Supreme Court Climate Change Case Could Change Playing Field
The majority of the U.S. Supreme Court appeared skeptical on Tuesday about handing over authority about climate change rules from the Environmental Protection Agency to a federal judge.
If the justices do dismiss the lawsuit from a handful of states when it issues a ruling later this year, it would mark a significant victory for the Obama administration as Washington D.C. remains increasingly divided over how to deal with climate change.
Several states, including Connecticut, Rhode Island, Iowa and the city of New York, want the ability to sue companies that produce greenhouse emissions.
The Supreme Court’s ruling on “American Electric Power Co. (AEP) v. Connecticut” will determine, as SCOTUSblog puts it, “whether federal law allows states and private parties to sue utilities for contributing to global warming.” Driving the case is the notion of “public nuisance” – a stature established by common law that makes entities liable for damages against the wellbeing of a community.
The case comes as the Obama administration, environmental groups, and Republicans disagree sharply over how the U.S. should deal with climate change.
Particularly, the White House has come to side with utility companies against the states’ argument, holding the opinion that the Environmental Protection Agency, not the courts and “public nuisance” complaints should determine climate change policy decisions.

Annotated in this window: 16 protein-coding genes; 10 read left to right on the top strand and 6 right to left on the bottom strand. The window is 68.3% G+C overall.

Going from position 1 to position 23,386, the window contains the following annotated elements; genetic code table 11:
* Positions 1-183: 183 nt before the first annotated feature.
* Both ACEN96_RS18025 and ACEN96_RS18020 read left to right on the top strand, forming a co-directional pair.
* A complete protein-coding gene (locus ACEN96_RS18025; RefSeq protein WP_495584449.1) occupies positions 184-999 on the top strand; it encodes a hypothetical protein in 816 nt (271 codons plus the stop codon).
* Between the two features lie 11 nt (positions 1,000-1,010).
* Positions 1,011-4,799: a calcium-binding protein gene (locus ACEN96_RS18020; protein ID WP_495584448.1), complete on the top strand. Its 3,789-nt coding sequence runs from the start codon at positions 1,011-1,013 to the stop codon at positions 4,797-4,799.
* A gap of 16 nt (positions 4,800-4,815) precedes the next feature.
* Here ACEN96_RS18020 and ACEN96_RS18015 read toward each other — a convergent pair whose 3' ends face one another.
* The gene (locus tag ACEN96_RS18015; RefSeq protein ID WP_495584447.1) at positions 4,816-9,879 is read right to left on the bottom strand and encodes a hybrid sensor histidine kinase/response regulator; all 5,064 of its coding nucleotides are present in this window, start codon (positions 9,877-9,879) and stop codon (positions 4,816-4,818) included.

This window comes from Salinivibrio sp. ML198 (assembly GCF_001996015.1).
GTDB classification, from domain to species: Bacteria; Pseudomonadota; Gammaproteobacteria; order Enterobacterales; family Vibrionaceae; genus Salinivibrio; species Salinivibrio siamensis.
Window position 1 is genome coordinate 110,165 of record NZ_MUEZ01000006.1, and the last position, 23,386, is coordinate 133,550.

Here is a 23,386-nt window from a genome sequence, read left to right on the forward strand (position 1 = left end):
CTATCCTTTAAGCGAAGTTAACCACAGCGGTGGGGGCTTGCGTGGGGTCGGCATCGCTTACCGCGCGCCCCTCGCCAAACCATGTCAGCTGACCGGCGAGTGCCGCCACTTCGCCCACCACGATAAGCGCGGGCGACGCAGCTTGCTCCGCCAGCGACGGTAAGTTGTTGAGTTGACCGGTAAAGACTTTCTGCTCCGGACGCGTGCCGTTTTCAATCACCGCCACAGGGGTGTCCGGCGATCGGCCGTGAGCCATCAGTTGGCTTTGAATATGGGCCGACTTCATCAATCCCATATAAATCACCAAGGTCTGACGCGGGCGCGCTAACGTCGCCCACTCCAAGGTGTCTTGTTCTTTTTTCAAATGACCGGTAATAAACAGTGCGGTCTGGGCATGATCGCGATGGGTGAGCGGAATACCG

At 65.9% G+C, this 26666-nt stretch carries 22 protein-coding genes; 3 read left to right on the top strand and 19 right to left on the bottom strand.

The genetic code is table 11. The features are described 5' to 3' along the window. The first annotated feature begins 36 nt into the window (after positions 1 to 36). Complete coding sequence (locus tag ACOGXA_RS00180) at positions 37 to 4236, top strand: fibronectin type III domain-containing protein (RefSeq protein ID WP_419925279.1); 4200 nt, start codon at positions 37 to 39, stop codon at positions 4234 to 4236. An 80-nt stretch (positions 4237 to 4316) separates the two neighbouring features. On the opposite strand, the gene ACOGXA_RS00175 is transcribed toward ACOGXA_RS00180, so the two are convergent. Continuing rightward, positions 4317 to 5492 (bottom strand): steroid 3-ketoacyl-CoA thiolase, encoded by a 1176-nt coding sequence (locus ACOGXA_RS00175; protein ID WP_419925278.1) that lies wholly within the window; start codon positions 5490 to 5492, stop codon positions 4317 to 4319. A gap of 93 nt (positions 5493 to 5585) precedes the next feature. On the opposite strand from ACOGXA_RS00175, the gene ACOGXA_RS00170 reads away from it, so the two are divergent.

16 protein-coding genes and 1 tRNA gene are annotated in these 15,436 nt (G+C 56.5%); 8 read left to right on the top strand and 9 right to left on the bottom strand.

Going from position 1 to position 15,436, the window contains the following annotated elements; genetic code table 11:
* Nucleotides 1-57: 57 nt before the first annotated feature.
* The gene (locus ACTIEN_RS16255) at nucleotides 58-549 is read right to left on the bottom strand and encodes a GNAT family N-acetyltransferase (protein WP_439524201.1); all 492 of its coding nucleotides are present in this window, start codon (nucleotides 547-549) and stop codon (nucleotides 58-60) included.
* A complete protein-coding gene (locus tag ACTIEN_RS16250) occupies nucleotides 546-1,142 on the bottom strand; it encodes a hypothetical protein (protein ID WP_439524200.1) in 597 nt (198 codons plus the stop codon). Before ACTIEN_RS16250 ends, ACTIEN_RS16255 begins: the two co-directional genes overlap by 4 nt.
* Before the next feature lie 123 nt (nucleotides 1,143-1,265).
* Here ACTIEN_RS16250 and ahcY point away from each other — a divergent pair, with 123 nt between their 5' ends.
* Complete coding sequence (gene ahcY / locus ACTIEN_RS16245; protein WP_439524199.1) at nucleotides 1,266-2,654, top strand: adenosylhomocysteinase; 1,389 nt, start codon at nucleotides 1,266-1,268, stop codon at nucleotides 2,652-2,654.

In doing so, the White House finds itself at odds with environmental groups like the Natural Resources Defense Council – groups that argue that judicial cases like “AEP v. Connecticut” provide a safety net for states to regulate the environment in the event that the EPA and other federal entities cannot deliver. As noted by The Washington Post:
The uncertainty about legislation and regulation is the best reason for allowing the case to proceed, said David Doniger, a lawyer for the Natural Resources Defense Council, which represents Audubon and other private groups dedicated to land conservation.
“This case was always the ultimate backstop,” Doniger said, even as he noted that the council would prefer legislation or EPA regulation to court decisions. The suit would end if the EPA does set emission standards for greenhouse gases, he said.
Increasingly the EPA has come insight of Republican crosshairs. Amid the congressional showdown between both parties last Friday, Republicans succeeded in eliminating $1.6 billion from the EPA’s budget, with a $25 million reduction in funding for states to support greenhouse gas programs. As reported by the New York Times:
…with Republicans determined to rein in the E.P.A., environmentalists say, things could have been worse. Bigger clashes may be coming, as Congress draws battle lines over the budget for the next fiscal year.
With doubts as to the federal government's ability to regulate the environment, states have decided to keep on pushing.
“AEP v. Connecticut” has been in the making since 2004, when Connecticut and other states sued American Electric Power, Southern Company, the Tennessee Valley Authority, Xcel Energy, and Cinergy under the claim that pollution on their behalf amounts to an act that poses a threat to the community. The US District Court in Southern New York dismissed the case in 2005, but in 2009 the U.S. Court of Appeals for the 2nd Circuit overturned the previous ruling.
Both sides presented their arguments to the Supreme Court on Tuesday.
Reach reporter Aaron Liu here.
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